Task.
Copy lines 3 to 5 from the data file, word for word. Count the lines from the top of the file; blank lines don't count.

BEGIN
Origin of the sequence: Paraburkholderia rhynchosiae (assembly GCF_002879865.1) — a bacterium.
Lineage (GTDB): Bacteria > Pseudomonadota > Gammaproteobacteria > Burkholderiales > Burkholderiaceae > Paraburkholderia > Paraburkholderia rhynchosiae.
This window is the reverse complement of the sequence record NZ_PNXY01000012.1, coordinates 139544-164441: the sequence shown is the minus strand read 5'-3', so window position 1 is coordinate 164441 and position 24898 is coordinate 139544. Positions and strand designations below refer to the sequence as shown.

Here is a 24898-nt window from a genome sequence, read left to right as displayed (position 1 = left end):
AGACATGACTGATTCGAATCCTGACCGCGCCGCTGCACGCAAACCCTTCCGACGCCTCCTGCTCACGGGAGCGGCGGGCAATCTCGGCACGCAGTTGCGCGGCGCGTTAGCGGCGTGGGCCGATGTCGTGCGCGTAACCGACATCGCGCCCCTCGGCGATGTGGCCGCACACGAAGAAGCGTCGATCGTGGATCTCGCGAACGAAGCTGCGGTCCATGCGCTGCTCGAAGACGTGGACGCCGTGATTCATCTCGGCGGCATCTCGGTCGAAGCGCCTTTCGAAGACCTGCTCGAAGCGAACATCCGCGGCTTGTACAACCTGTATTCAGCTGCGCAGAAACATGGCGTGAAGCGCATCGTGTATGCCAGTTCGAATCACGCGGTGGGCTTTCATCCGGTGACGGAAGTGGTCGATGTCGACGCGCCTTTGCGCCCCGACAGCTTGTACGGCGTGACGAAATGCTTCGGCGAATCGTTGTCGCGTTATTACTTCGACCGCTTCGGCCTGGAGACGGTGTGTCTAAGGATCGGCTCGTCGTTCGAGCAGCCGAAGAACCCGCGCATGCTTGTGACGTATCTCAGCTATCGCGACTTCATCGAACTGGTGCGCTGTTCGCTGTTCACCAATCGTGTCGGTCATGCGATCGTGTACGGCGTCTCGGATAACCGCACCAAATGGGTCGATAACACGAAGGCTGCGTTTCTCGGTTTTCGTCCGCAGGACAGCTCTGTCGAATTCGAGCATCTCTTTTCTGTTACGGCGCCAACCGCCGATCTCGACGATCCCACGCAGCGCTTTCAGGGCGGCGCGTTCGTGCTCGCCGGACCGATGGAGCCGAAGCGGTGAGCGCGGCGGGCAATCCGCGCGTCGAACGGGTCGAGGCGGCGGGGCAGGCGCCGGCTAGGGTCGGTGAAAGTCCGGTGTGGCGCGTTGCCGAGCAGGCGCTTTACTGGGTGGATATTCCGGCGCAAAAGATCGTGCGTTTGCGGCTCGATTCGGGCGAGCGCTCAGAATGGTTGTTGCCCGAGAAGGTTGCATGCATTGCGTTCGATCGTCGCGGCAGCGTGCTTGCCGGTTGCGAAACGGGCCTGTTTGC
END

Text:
This window is the reverse complement of the sequence record NZ_PNXY01000012.1, coordinates 139544-164441: the sequence shown is the minus strand read 5'-3', so window position 1 is coordinate 164441 and position 24898 is coordinate 139544. Positions and strand designations below refer to the sequence as shown.

Here is a 24898-nt window from a genome sequence, read left to right as displayed (position 1 = left end):
AGACATGACTGATTCGAATCCTGACCGCGCCGCTGCACGCAAACCCTTCCGACGCCTCCTGCTCACGGGAGCGGCGGGCAATCTCGGCACGCAGTTGCGCGGCGCGTTAGCGGCGTGGGCCGATGTCGTGCGCGTAACCGACATCGCGCCCCTCGGCGATGTGGCCGCACACGAAGAAGCGTCGATCGTGGATCTCGCGAACGAAGCTGCGGTCCATGCGCTGCTCGAAGACGTGGACGCCGTGATTCATCTCGGCGGCATCTCGGTCGAAGCGCCTTTCGAAGACCTGCTCGAAGCGAACATCCGCGGCTTGTACAACCTGTATTCAGCTGCGCAGAAACATGGCGTGAAGCGCATCGTGTATGCCAGTTCGAATCACGCGGTGGGCTTTCATCCGGTGACGGAAGTGGTCGATGTCGACGCGCCTTTGCGCCCCGACAGCTTGTACGGCGTGACGAAATGCTTCGGCGAATCGTTGTCGCGTTATTACTTCGACCGCTTCGGCCTGGAGACGGTGTGTCTAAGGATCGGCTCGTCGTTCGAGCAGCCGAAGAACCCGCGCATGCTTGTGACGTATCTCAGCTATCGCGACTTCATCGAACTGGTGCGCTGTTCGCTGTTCACCAATCGTGTCGGTCATGCGATCGTGTACGGCGTCTCGGATAACCGCACCAAATGGGTCGATAACACGAAGGCTGCGTTTCTCGGTTTTCGTCCGCAGGACAGCTCTGTCGAATTCGAGCATCTCTTTTCTGTTACGGCGCCAACCGCCGATCTCGACGATCCCACGCAGCGCTTTCAGGGCGGCGCGTTCGTGCTCGCCGGACCGATGGAGCCGAAGCGGTGAGCGCGGCGGGCAATCCGCGCGTCGAACGGGTCGAGGCGGCGGGGCAGGCGCCGGCTAGGGTCGGTGAAAGTCCGGTGTGGCGCGTTGCCGAGCAGGCGCTTTACTGGGTGGATATTCCGGCGCAAAAGATCGTGCGTTTGCGGCTCGATTCGGGCGAGCGCTCAGAATGGTTGTTGCCCGAGAAGGTTGCATGCATTGCGTTCGATCGTCGCGGCAGCGTGCTTGCCGGTTGCGAAACGGGCCTGTTTGC